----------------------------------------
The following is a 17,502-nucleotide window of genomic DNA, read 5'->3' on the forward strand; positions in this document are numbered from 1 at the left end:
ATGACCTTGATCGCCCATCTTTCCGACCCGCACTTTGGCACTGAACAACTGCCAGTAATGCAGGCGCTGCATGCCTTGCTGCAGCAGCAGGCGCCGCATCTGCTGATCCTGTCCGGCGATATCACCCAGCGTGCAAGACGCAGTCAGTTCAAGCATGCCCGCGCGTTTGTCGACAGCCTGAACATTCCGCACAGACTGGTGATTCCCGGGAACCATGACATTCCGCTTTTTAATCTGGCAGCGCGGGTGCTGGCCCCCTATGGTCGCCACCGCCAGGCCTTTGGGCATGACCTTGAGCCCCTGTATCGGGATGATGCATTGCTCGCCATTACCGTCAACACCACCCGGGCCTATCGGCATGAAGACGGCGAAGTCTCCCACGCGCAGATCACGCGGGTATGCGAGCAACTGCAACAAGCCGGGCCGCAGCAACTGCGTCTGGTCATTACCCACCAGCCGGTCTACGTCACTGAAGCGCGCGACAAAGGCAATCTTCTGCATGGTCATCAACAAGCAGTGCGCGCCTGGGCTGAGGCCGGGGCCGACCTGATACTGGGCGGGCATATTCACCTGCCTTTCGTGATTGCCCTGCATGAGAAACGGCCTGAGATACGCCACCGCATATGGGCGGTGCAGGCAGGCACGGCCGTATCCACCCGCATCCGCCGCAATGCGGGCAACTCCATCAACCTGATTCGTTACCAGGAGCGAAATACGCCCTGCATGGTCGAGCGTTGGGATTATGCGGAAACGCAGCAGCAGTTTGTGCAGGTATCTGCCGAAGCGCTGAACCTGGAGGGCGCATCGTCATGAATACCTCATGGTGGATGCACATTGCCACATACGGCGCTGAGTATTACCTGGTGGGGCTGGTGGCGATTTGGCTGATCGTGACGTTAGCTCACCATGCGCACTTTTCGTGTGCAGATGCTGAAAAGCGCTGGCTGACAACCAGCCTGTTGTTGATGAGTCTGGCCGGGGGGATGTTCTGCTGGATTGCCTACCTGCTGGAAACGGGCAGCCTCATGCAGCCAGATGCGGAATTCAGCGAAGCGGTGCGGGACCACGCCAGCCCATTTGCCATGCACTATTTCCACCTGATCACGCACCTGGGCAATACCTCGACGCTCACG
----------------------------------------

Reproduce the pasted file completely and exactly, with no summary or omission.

The following is a 17,502-nucleotide window of genomic DNA, read 5'->3' on the forward strand; positions in this document are numbered from 1 at the left end:
ATGACCTTGATCGCCCATCTTTCCGACCCGCACTTTGGCACTGAACAACTGCCAGTAATGCAGGCGCTGCATGCCTTGCTGCAGCAGCAGGCGCCGCATCTGCTGATCCTGTCCGGCGATATCACCCAGCGTGCAAGACGCAGTCAGTTCAAGCATGCCCGCGCGTTTGTCGACAGCCTGAACATTCCGCACAGACTGGTGATTCCCGGGAACCATGACATTCCGCTTTTTAATCTGGCAGCGCGGGTGCTGGCCCCCTATGGTCGCCACCGCCAGGCCTTTGGGCATGACCTTGAGCCCCTGTATCGGGATGATGCATTGCTCGCCATTACCGTCAACACCACCCGGGCCTATCGGCATGAAGACGGCGAAGTCTCCCACGCGCAGATCACGCGGGTATGCGAGCAACTGCAACAAGCCGGGCCGCAGCAACTGCGTCTGGTCATTACCCACCAGCCGGTCTACGTCACTGAAGCGCGCGACAAAGGCAATCTTCTGCATGGTCATCAACAAGCAGTGCGCGCCTGGGCTGAGGCCGGGGCCGACCTGATACTGGGCGGGCATATTCACCTGCCTTTCGTGATTGCCCTGCATGAGAAACGGCCTGAGATACGCCACCGCATATGGGCGGTGCAGGCAGGCACGGCCGTATCCACCCGCATCCGCCGCAATGCGGGCAACTCCATCAACCTGATTCGTTACCAGGAGCGAAATACGCCCTGCATGGTCGAGCGTTGGGATTATGCGGAAACGCAGCAGCAGTTTGTGCAGGTATCTGCCGAAGCGCTGAACCTGGAGGGCGCATCGTCATGAATACCTCATGGTGGATGCACATTGCCACATACGGCGCTGAGTATTACCTGGTGGGGCTGGTGGCGATTTGGCTGATCGTGACGTTAGCTCACCATGCGCACTTTTCGTGTGCAGATGCTGAAAAGCGCTGGCTGACAACCAGCCTGTTGTTGATGAGTCTGGCCGGGGGGATGTTCTGCTGGATTGCCTACCTGCTGGAAACGGGCAGCCTCATGCAGCCAGATGCGGAATTCAGCGAAGCGGTGCGGGACCACGCCAGCCCATTTGCCATGCACTATTTCCACCTGATCACGCACCTGGGCAATACCTCGACGCTCACG